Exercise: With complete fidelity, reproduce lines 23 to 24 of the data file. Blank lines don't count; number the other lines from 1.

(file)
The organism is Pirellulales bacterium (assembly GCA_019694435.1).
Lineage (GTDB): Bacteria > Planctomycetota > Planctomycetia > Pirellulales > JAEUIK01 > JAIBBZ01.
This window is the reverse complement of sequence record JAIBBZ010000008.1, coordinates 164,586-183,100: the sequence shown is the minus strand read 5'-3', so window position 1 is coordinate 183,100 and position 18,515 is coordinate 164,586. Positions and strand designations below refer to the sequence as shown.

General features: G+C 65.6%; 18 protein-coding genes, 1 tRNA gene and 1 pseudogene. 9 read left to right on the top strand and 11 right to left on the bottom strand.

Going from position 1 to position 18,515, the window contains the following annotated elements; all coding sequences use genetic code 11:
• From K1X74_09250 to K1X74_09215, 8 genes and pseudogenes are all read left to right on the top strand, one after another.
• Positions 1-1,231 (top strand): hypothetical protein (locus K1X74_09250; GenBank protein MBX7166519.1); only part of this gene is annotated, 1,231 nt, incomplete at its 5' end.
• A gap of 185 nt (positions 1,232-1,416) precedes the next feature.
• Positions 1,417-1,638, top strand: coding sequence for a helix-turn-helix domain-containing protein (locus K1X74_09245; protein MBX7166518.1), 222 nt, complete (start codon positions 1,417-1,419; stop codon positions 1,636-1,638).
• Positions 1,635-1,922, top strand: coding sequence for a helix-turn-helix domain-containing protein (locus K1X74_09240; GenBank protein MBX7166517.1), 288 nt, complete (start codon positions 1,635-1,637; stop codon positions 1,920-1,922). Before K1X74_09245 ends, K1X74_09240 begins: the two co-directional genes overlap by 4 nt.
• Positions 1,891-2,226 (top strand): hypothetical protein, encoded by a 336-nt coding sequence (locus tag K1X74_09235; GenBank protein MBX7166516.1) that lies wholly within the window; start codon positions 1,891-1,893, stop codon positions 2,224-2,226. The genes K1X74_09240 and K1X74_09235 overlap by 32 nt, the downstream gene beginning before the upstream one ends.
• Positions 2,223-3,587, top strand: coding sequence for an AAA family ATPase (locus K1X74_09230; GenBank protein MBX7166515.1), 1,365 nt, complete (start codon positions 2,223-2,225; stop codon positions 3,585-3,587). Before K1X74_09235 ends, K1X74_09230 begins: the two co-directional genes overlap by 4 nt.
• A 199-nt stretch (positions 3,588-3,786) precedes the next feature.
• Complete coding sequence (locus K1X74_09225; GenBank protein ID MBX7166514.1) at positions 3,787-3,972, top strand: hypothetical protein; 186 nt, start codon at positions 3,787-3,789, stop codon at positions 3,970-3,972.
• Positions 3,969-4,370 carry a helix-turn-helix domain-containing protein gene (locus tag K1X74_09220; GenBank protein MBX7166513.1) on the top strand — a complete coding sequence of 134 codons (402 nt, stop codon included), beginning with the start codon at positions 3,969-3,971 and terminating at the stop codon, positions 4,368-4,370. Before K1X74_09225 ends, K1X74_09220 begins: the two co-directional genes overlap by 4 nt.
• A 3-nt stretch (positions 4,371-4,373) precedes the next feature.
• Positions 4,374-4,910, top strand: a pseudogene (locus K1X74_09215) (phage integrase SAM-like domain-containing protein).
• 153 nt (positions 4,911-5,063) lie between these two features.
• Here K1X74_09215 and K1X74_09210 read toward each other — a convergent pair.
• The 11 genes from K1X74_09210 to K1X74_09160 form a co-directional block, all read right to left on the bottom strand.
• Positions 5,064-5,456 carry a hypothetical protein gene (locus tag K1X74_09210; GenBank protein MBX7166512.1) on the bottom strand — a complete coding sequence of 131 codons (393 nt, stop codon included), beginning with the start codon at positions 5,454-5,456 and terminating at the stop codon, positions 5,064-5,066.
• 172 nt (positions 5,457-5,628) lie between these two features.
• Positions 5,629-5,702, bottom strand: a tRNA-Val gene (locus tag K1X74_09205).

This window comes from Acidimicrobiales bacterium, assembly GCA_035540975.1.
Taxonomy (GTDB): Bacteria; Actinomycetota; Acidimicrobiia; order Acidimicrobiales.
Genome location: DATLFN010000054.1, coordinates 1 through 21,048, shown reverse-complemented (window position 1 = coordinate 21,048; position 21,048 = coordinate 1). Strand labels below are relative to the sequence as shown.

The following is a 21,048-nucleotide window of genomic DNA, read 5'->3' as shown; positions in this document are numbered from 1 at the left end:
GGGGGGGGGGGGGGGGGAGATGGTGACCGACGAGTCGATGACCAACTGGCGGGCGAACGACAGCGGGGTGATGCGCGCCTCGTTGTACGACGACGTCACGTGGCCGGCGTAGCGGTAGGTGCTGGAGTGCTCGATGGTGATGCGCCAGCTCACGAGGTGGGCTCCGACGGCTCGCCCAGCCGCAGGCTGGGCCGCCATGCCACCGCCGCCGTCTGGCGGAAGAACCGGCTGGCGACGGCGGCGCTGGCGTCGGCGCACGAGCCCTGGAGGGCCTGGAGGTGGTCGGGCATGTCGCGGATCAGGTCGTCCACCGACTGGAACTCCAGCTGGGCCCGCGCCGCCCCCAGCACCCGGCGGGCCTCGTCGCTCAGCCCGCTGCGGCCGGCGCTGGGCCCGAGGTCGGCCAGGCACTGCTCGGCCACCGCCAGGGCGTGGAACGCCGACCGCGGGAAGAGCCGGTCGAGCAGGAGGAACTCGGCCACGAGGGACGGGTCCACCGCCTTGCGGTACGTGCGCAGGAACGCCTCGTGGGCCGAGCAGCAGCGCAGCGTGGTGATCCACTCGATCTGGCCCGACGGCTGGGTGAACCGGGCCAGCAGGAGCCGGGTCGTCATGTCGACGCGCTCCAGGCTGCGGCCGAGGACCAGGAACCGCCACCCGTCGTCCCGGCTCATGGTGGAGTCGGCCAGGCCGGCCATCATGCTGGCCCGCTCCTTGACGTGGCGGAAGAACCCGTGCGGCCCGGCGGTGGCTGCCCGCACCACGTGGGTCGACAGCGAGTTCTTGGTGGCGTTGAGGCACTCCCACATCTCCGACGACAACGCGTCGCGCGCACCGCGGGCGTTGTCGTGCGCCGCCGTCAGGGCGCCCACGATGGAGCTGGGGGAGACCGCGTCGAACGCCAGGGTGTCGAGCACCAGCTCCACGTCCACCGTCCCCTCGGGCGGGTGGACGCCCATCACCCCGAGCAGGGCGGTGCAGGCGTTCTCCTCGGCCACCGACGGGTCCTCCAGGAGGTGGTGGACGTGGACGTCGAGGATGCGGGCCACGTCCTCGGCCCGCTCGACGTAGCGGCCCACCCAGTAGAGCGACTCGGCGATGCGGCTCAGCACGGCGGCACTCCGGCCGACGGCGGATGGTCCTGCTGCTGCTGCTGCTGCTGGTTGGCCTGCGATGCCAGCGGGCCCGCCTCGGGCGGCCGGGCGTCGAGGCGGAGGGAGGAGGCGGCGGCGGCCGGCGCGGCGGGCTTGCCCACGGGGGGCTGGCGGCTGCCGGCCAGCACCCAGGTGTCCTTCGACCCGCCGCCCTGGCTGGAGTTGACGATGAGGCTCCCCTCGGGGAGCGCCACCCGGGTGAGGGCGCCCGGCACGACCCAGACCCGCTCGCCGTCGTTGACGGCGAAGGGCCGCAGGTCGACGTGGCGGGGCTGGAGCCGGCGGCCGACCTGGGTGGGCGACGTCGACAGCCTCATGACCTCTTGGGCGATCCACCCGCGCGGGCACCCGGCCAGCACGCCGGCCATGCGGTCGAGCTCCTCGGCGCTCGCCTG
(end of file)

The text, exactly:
• Positions 5,629-5,702, bottom strand: a tRNA-Val gene (locus tag K1X74_09205).

This window comes from Acidimicrobiales bacterium, assembly GCA_035540975.1.